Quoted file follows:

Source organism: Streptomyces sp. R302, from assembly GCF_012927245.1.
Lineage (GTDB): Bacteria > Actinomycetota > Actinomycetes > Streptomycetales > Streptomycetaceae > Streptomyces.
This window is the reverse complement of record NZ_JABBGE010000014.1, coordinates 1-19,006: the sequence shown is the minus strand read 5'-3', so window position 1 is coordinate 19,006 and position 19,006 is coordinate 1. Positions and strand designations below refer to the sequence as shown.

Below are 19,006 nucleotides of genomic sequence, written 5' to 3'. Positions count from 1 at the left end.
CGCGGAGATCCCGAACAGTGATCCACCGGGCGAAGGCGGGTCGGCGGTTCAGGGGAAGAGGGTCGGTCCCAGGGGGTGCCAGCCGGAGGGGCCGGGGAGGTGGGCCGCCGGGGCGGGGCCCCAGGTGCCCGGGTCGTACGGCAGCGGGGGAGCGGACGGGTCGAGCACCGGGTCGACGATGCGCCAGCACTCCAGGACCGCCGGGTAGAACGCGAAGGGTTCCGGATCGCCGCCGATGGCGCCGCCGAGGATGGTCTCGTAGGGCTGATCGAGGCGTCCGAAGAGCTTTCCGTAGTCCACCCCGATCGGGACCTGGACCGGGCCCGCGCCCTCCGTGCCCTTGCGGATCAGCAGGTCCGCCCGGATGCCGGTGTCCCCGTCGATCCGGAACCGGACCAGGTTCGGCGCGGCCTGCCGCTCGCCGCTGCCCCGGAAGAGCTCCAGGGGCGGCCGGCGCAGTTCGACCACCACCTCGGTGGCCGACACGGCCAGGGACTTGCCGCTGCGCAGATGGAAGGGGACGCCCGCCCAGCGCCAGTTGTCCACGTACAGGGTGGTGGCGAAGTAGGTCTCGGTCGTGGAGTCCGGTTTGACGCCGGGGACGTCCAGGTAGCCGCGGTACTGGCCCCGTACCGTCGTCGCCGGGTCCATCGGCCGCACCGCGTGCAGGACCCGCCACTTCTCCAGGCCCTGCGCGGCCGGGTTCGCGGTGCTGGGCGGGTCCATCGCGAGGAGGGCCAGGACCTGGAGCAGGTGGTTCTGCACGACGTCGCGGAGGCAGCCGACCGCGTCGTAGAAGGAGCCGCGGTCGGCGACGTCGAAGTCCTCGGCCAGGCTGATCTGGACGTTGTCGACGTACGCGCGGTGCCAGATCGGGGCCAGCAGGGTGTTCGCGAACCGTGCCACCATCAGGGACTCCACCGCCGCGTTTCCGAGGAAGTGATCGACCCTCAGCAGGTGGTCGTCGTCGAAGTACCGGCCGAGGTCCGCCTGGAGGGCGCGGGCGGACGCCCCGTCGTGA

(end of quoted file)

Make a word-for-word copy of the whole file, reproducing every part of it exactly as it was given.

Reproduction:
Source organism: Streptomyces sp. R302, from assembly GCF_012927245.1.
Lineage (GTDB): Bacteria > Actinomycetota > Actinomycetes > Streptomycetales > Streptomycetaceae > Streptomyces.
This window is the reverse complement of record NZ_JABBGE010000014.1, coordinates 1-19,006: the sequence shown is the minus strand read 5'-3', so window position 1 is coordinate 19,006 and position 19,006 is coordinate 1. Positions and strand designations below refer to the sequence as shown.

Below are 19,006 nucleotides of genomic sequence, written 5' to 3'. Positions count from 1 at the left end.
CGCGGAGATCCCGAACAGTGATCCACCGGGCGAAGGCGGGTCGGCGGTTCAGGGGAAGAGGGTCGGTCCCAGGGGGTGCCAGCCGGAGGGGCCGGGGAGGTGGGCCGCCGGGGCGGGGCCCCAGGTGCCCGGGTCGTACGGCAGCGGGGGAGCGGACGGGTCGAGCACCGGGTCGACGATGCGCCAGCACTCCAGGACCGCCGGGTAGAACGCGAAGGGTTCCGGATCGCCGCCGATGGCGCCGCCGAGGATGGTCTCGTAGGGCTGATCGAGGCGTCCGAAGAGCTTTCCGTAGTCCACCCCGATCGGGACCTGGACCGGGCCCGCGCCCTCCGTGCCCTTGCGGATCAGCAGGTCCGCCCGGATGCCGGTGTCCCCGTCGATCCGGAACCGGACCAGGTTCGGCGCGGCCTGCCGCTCGCCGCTGCCCCGGAAGAGCTCCAGGGGCGGCCGGCGCAGTTCGACCACCACCTCGGTGGCCGACACGGCCAGGGACTTGCCGCTGCGCAGATGGAAGGGGACGCCCGCCCAGCGCCAGTTGTCCACGTACAGGGTGGTGGCGAAGTAGGTCTCGGTCGTGGAGTCCGGTTTGACGCCGGGGACGTCCAGGTAGCCGCGGTACTGGCCCCGTACCGTCGTCGCCGGGTCCATCGGCCGCACCGCGTGCAGGACCCGCCACTTCTCCAGGCCCTGCGCGGCCGGGTTCGCGGTGCTGGGCGGGTCCATCGCGAGGAGGGCCAGGACCTGGAGCAGGTGGTTCTGCACGACGTCGCGGAGGCAGCCGACCGCGTCGTAGAAGGAGCCGCGGTCGGCGACGTCGAAGTCCTCGGCCAGGCTGATCTGGACGTTGTCGACGTACGCGCGGTGCCAGATCGGGGCCAGCAGGGTGTTCGCGAACCGTGCCACCATCAGGGACTCCACCGCCGCGTTTCCGAGGAAGTGATCGACCCTCAGCAGGTGGTCGTCGTCGAAGTACCGGCCGAGGTCCGCCTGGAGGGCGCGGGCGGACGCCCCGTCGTGA